General introduction 21 1 Camberwell Assessment of Need for the Elderly ‘CANE’: For finding the ‘unmet needs’ and ‘needs’ we used the CANE (Camberwell Assessment of Need for the Elderly) which has been validated already (Reynolds et al., 2000). The CANE is a semi-structured interview based on the Camberwell Assessment of Need (CAN) (Phelan et al., 1995), which is adapted for the elderly. It was developed to ‘measure the needs of people in the general adult population with severe mental illness. It is based on a model of need as a subjective concept, accepting that there may be differing but equally valid ideas about the existence of a need’. Therefore, the needs are not solemnly scored from the professionals’ perspective, but also from the experience of the patient and (especially important for patients with cognitive impairment such as dementia) from the caretakers’ perspective. This results in three different scores from three different points of view that can be compared. Where ‘Identifying a need means identifying a problem plus an appropriate intervention which will help or alleviate the need’ or ‘a need was thought to be present when a patient’s level of functioning falls below or was threatened to fall below, some minimum specified level and if a potentially effective remedy existed’. It consists of 24 questions covering 24 areas divided into 4 domains (environmental, physical, psychological, and social needs). Each of the 24 areas or ‘items’ is scored on a 3-point scale. This item or need can either be: no problem, that is, ‘no need’ (0 points); no/moderate problem because of continuing intervention, that is, ‘met need’ (1 point); and current serious problem, irrespective of any on-going intervention, that is, ‘unmet need’ (2 points). The duration of administration to the patient, next of kin, or clinician are 30, 20, and 10 minutes respectively. 1.5.2 What do we mean (definitions)? The abovementioned personal clinical experience reveals multiple uncertainties. These uncertainties led to questions. We aim to reduce uncertainty of some (by no means all) of these questions by our study. However, before addressing these uncertainties, definitions must be introduced to avoid further confusion. ‘Need’: In the paragraph above, the word ‘need’ was introduced. In general, a ‘need’ can be translated to, amongst others, require (something) because it is essential or very important rather than just desirable (Google.com, 2021) or the things that a person must have in order to have a satisfactory life (Cambridge dictionary). ‘Need’ in the context of well-being probably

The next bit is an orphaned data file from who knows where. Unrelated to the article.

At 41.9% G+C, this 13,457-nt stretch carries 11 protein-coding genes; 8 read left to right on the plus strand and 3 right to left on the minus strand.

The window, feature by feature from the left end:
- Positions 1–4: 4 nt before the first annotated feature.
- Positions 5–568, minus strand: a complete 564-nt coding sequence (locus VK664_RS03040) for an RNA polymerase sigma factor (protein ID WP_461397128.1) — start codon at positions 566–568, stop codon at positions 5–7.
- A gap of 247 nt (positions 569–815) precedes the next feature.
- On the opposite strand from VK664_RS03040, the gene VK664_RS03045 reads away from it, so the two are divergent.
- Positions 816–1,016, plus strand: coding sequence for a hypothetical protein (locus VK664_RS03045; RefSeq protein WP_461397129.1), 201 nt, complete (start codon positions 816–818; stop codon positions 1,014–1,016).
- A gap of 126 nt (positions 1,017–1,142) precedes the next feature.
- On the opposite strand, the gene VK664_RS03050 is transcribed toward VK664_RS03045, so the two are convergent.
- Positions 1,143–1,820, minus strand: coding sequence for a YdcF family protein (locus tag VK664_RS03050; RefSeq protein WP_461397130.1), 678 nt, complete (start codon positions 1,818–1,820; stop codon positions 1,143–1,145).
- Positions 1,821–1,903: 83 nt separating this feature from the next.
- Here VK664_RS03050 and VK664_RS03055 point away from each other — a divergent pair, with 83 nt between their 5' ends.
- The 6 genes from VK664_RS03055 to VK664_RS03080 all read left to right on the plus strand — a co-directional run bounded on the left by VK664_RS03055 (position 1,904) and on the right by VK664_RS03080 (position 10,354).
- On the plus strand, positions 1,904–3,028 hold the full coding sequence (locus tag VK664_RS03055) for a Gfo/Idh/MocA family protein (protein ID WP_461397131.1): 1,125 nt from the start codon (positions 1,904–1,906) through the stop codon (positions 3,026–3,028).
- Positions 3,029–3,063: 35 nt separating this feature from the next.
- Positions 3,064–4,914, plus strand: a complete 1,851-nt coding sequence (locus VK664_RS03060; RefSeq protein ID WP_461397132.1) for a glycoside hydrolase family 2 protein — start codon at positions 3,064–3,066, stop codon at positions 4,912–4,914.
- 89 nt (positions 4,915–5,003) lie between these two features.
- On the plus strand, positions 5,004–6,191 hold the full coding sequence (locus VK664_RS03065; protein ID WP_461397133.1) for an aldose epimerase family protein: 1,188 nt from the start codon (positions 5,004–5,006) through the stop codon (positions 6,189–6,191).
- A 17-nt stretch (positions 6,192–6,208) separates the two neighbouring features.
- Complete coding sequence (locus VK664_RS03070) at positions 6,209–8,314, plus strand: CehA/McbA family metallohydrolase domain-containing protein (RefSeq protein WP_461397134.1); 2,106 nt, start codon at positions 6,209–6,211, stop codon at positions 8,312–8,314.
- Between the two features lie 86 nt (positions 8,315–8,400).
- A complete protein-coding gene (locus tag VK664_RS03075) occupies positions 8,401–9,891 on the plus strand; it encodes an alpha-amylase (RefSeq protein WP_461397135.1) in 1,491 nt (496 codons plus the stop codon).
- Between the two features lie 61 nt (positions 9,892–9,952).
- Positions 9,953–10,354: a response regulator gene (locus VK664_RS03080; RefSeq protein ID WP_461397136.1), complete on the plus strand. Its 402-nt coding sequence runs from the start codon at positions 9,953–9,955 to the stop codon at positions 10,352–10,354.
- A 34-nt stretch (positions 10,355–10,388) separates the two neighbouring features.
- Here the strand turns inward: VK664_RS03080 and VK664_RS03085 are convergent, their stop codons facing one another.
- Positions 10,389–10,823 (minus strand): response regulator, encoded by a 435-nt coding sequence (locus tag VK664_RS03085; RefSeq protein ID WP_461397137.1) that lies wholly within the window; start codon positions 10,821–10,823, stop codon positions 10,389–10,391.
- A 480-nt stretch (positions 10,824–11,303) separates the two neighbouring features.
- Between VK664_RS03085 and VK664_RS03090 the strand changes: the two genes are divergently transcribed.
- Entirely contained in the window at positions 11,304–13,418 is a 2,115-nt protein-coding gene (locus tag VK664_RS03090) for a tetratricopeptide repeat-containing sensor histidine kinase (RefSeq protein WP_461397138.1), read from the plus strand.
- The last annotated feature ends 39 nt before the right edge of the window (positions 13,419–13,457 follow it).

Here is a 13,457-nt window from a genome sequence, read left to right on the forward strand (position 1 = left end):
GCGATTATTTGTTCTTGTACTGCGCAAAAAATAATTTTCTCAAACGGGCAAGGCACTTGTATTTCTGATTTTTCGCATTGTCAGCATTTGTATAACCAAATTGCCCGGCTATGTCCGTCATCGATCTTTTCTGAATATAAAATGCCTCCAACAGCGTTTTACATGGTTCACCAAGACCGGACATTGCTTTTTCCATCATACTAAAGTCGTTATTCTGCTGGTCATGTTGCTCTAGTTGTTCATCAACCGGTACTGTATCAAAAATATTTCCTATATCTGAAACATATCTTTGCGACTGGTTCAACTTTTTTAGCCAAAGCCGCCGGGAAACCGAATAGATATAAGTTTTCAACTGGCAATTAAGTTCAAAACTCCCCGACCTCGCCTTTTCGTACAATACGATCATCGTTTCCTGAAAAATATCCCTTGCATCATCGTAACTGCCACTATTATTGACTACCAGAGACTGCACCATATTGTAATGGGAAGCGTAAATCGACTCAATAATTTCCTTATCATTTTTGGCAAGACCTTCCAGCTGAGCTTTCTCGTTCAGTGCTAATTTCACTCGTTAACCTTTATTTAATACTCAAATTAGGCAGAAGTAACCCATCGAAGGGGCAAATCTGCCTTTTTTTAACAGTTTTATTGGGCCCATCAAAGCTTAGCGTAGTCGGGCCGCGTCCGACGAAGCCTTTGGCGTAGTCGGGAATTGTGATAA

Chapter 1 22 reminds most readers of the Maslow pyramid (Maslow, 1954, 1970). In our study we use the definition of – and objectively define ‘needs’ by – the Camberwell Assessment of Needs for the Elderly (CANE). The CANE incorporates the Maslow findings as well as the taxonomy proposed by Bradshaw (Bradshaw, 1972) involving normative needs (by experts), felt needs (by patients), expressed needs (or demanded), and comparative needs (with other patients) from a sociological perspective. The aforementioned contemplations or dilemmas I experienced (in the Why paragraph) is well-described by the concepts presented in the dissertation of Reynolds (Reynolds, 2003) on the CANE that are: Need: What people benefit from; Demand: What people ask for; Supply: What is provided. How these three concepts are interpreted is prone to change over time for numerous reasons, but most noticeable to knowledge (of science, e.g. doctor, as well as the patients/public) and resources (in money as well as technics). The results of these three interpretations will have an effect on doctors’ responses to the dilemma mentioned above, that is, when should a doctor (re)act even if a need is not expressed as such? This includes the question of whether screening is desirable. It is, therefore, not surprising that these three concepts (need, demand, and supply) are, to some extent, reflected in Wilson and Jungner’s criteria listed above, although the criteria in themselves did not change over time. One could say that the questions remain the same, but the answers will change. The DSM IV andDSM5 list the diagnostic criteria for different psychiatric and neurocognitive diseases (NCD). Without trying to be complete but also trying not to copy the DSM, we will summarise and capture its essence here as an introduction with an emphasis on cognitive impairments. ‘Mild cognitive impairment’: Mild cognitive impairment, often abbreviated as MCI, was (re)introduced by the Mayo clinic in 1999 and 2004 (Petersen, 2004). The definition of MCI has evolved over the years; however, the idea behind it remains the same (Table 2). The idea behind introducing MCI is that cognitive impairment is a state on a continuum ranging from normal cognition on one side to dementia on the other end of the continuum. ‘It should be considered as a description of cognitive functioning in which the underlying disorder can vary rather than as a nosological entity representing the prodromal stage of AD’ (Visser and Verhey, 2008). However, the original starting point of the concept focused on Alzheimer’s disease (AD); therefore, the theory was more towards MCI being a state before the transition towards Alzheimer’s disease. In recent decades, there has been a shift in awareness that, even though Alzheimer’s disease is the most frequent cause of